Last time, we took a closer look at the psychology behind gamification. This time, we’d like to introduce another effective tactic ready to build into your marketing strategy - reciprocity.
The concept of reciprocity in sales is based on the fact that people feel obliged to repay if they have been given something for free in advance. There has already been a lot said about reciprocity in general and we’d like to extend your view in this matter. By using 3 large-scale experiments, we’re going to show you different ways to use reciprocity which make the most of its marketing power.
Study 1: Monetary incentives bias consumers’ judgments
The first research shows the impact of reciprocity by using sponsorship and its effect on decision-making. The study investigated the activity of consumers' brains in response to sponsorship in the form of monetary values ($30, $100, $300). Three artificial brands were sponsors of the experiment, and their logos were displayed next to random paintings which people had to asses according to their individual preferences.
Offering monetary favors resulted in a strong trend towards preferring a sponsor’s paintings over other pieces of art. In the brain data, research showed that sponsor and non-sponsor paintings stimulated structures of the brain responsible for emotional reactions and decision-making differently.
Even a mere offer or a small gesture from a company can significantly affect people's judgments and decisions. Moreover, because the least significant growth of preferences towards a sponsor was noted for people who were offered $300 (the highest incentive), chances for a better reciprocity effect don’t correlate with a favor’s net value.
Study 2: Windfall gains and reciprocity
The second research shows the effect of reciprocity on customer experience and buying decisions. The experiment was run in a Pharmacy chain over 5 weeks. Customers who entered the Pharmacy were welcomed with a free keychain and were also thanked for choosing the store. There were no promotional data on keychains, and their monetary value was equal to 50 cents. The researchers recorded spent amounts and compared received average spend with a respective control group of clients who weren’t welcomed with a gift.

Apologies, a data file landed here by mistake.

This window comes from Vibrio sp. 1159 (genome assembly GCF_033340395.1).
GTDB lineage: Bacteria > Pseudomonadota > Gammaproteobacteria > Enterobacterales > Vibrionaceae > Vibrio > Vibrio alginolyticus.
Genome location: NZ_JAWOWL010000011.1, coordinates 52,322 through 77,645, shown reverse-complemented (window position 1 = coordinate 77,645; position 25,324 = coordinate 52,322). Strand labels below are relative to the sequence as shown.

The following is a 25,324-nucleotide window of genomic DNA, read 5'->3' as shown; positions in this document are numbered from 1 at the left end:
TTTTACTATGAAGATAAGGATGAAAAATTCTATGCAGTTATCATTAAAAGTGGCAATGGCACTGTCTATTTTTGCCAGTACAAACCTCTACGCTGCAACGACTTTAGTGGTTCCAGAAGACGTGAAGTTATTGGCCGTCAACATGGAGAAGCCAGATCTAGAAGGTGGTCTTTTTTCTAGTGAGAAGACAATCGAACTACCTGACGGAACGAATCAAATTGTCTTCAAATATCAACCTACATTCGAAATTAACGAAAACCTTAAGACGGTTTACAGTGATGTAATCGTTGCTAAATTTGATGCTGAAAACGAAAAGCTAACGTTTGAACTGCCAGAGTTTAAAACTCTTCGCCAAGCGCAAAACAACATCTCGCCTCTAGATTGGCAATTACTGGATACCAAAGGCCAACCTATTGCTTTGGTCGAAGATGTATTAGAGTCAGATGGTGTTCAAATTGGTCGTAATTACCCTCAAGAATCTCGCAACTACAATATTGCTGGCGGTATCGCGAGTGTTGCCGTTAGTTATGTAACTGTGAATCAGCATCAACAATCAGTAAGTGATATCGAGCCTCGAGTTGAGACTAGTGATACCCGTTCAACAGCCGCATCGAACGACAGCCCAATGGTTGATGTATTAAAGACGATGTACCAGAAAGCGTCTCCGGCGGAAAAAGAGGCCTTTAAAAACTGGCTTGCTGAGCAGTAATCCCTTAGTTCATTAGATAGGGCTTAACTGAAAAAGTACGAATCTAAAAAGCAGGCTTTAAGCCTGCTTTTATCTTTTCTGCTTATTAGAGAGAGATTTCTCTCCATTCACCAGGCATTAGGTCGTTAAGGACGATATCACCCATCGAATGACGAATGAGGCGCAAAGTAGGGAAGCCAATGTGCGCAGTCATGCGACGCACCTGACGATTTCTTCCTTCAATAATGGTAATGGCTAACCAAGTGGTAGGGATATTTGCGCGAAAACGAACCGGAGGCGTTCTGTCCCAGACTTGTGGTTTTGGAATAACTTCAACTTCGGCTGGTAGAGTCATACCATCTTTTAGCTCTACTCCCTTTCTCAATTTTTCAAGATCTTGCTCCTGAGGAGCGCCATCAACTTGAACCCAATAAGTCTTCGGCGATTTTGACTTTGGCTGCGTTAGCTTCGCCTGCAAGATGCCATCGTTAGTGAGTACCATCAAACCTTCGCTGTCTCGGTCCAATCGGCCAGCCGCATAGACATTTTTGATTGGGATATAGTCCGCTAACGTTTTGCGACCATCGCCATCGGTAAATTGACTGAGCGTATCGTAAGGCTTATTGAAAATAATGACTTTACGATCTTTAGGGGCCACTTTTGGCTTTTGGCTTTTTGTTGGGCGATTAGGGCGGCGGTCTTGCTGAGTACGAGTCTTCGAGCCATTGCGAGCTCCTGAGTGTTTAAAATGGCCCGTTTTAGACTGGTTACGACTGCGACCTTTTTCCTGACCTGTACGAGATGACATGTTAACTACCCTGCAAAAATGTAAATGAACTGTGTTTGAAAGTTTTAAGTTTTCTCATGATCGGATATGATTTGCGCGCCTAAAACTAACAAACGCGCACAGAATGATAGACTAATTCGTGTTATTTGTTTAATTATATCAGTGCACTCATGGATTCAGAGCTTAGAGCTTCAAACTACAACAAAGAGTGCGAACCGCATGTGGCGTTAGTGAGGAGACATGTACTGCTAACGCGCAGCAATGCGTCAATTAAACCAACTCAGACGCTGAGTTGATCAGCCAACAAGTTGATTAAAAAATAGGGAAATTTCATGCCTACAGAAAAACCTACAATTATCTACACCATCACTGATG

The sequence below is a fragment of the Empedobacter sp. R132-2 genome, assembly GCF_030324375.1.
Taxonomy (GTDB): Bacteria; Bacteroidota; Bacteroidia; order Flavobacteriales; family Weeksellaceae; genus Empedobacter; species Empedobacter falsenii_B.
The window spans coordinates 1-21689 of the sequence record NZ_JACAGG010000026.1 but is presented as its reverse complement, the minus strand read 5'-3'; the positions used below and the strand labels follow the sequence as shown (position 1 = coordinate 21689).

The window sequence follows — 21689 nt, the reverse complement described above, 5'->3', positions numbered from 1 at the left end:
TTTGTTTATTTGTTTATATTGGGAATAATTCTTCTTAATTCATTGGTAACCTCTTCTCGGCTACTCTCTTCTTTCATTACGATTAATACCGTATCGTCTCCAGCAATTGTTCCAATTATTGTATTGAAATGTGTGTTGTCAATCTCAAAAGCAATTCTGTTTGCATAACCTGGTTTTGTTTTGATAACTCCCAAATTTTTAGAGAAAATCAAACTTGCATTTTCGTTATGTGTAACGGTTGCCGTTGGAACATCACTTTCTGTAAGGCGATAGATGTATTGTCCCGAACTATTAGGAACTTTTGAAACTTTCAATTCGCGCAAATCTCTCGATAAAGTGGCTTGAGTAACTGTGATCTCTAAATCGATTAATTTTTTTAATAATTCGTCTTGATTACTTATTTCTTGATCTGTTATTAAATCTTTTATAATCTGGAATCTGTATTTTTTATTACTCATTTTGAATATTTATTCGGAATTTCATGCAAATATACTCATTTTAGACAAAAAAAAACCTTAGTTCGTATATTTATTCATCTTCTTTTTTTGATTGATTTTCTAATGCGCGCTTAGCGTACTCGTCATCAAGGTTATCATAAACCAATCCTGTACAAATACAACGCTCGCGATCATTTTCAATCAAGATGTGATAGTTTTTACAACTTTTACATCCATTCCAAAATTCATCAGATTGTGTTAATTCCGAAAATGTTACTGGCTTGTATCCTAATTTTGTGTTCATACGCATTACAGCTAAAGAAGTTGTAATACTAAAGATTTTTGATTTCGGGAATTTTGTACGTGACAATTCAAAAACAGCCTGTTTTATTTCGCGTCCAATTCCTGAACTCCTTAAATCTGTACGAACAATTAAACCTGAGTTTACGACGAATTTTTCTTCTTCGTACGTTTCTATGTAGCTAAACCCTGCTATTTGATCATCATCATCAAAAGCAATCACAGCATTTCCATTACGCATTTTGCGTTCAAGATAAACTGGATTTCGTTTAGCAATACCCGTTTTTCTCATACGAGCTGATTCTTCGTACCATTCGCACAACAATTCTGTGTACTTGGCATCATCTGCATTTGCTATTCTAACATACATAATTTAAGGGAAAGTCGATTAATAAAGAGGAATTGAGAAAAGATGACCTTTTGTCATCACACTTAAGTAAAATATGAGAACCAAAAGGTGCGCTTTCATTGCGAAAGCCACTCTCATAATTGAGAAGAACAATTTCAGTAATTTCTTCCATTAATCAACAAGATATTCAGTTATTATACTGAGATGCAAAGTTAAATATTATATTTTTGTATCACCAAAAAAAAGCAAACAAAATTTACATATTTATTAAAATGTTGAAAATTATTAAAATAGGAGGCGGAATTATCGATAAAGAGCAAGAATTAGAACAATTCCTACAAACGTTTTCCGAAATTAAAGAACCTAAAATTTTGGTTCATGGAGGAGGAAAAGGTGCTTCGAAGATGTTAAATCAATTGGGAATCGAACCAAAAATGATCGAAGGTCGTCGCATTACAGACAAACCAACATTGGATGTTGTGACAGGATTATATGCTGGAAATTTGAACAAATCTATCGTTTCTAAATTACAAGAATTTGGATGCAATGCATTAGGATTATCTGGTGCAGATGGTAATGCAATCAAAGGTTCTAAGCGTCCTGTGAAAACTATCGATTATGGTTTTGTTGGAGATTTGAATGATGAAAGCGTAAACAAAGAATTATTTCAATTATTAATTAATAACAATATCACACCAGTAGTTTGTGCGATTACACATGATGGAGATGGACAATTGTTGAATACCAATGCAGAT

The results show that endowing an unexpected gain (gift) and simple gestures towards clients significantly influence their buying decisions. The reciprocity presented in this study is an effective tool to increase the average spent amount.
Study 3: Manipulating observability instead of financial incentives
The last research reveals a totally different side of reciprocity and its meaning in promotion strategies. The subject of this study was indirect reciprocity. In simple words, “we help those who help others, and we cooperate expecting that others will cooperate in return,” and this chain reaction is so-called indirect reciprocity. It's proven that social cooperation can be favorized amongst societies and can help to achieve even great global goals in conditions where the main aim is perceived as "good" regarding believed social norms.
Meaning of observability
To understand the sense of indirect reciprocity, and then its value for marketing, we need to dig a little deeper.
It has already been proven that the level of observability corresponds with a willingness to cooperate and instill reciprocity. The power of this phenomena comes from the fact we are much more likely to help strangers and support social cooperation when our reputation is at stake. The research showed that even a large group of uncorrelated people could support each other in order to make a "good" change. The key to invoking such phenomena is providing a high level of observability. For example, if my neighborhood could see my support for a local project and also a share of others, then people who haven't participated yet will be much more likely to cooperate. They would feel their reputation is at stake and their concern for reputation is much more powerful than financial incentives.